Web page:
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December 3, 2010

Property Valuation Versus Property Appraisal

Filed under: investment — Tags: — admin @ 12:17 am

How can you know what your home is really worth? Why is there such a discrepancy between the values? Much of it has to do with how the values are determined by each professional. Lets take a look at the differences between an appraisal and a valuation.

After years of serving your family as a wonderful and comfortable home, you have made the decision its time to sell your house. Of course you want to get top dollar for your investment so you turn to a professional real estate agent for an appraisal as guidance on how much to ask. You are thrilled with their initial selling estimate only to be confused and frustrated when the valuation report come in $50,000 less.

An appraisal of your property is intended as a guide only and can be prepared by a real estate professional. The preparer takes into account the local area as well as recent sale prices of comparable homes. An appraisal has no legal basis or standing and they are generally requested by sellers looking for an ideal of how much they might get for their home.


To have a formal valuation you must turn to a qualified valuer with the necessary training, education and experience to ensure they consider all the issues and features pertaining to your property. You should expect to pay $300-$500 for the valuation and can expect to receive a detailed, written report. Valuing a piece of property can be a complex undertaking and usually takes time to do correctly and will consider items such as:

* Locale and zoning
* Construction and condition of the structure
* Location and positioning on the lot
* Any covenants or encumbrances
* Construction or building defects
* Unique feature of the home

Do I Need An Appraisal or A Valuation?

There are very few times when a valuation is not required as part of a home sale transaction. They are typically required when it is necessary to set a definitive value for a piece of property. Some examples include establishing the value of a deceased persons estate, buying property that has been foreclosed on, or a property settlement. Of course, if a lender is involved in your transaction you will almost certainly be required to have a valuation.

Why ask for an appraisal then? Simply, because they are quick, straightforward estimates of what you might expect your home to sell for. If you are just beginning the process of selling or simply thinking of testing the waters, a real estate professional’s estimate of what you can ask may help you make you decision before you have to spend money on the valuation.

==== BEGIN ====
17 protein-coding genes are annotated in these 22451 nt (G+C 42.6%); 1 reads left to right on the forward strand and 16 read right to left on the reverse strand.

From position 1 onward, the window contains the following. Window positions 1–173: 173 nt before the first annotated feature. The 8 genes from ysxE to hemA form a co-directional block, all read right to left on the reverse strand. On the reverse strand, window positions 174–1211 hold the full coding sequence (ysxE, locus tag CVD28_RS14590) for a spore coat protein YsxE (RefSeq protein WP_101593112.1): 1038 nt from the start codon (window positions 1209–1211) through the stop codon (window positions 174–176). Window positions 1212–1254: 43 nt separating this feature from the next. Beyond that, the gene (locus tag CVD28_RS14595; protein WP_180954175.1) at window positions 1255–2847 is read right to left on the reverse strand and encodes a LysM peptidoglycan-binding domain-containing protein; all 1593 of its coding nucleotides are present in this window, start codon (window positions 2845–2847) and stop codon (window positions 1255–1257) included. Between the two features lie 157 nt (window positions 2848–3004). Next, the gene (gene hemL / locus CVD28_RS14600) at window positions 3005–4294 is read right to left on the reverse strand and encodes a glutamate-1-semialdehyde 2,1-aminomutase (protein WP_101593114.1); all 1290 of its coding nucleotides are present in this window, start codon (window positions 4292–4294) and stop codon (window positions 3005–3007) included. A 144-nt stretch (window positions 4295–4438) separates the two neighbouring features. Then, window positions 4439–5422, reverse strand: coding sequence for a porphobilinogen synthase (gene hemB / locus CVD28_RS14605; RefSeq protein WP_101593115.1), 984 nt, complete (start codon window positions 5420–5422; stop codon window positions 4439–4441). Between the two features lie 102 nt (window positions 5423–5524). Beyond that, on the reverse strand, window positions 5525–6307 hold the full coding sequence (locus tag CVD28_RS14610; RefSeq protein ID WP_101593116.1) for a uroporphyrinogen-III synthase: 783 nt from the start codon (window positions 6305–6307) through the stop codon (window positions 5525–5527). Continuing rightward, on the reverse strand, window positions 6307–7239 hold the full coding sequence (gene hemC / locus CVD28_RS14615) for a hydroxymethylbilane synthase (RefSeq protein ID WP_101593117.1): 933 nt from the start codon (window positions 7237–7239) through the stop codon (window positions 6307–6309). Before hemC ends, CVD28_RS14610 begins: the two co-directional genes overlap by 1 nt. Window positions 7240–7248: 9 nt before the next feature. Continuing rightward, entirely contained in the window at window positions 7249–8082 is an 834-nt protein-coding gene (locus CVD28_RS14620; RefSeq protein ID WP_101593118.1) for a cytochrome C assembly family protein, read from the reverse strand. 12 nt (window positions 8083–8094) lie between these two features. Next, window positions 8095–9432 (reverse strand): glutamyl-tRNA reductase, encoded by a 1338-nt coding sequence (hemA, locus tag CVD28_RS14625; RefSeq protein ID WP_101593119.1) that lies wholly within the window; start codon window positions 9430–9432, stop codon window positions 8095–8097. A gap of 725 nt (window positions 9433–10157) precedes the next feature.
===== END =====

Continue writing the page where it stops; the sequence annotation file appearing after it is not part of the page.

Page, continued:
Perhaps the appraisal will reveal that a few upgrades may make a big difference in asking price. In some cases just having someone else walk through you home with a critical eye will help you find items that need to be addressed. Additionally, a real estate professional sees many homes in the course of their work. They will be uniquely qualified to point out issues that will need attention prior to a formal valuation.

As you get closer to the time you’re ready to sell your home, having a formal valuation performed and available for potential buyers to review can make the process of closing on the sale easier and more comfortable for everyone involved. It can also aid in ensuring your home sells faster. How? Because you will be asking an appropriate amount for you home, not overpriced turning away interest, and not under-priced leaving potential buyers wondering what might be wrong with the property.

In the end, you will benefit from having both an appraisal and a valuation. While they both provide important information for you as you prepare to sell you home, they do serve different purposes. Use an appraisal to get an idea or range of what your home may be worth. Get a valuation to narrow the range and know exactly what the correct asking price is… then sell your home with confidence.

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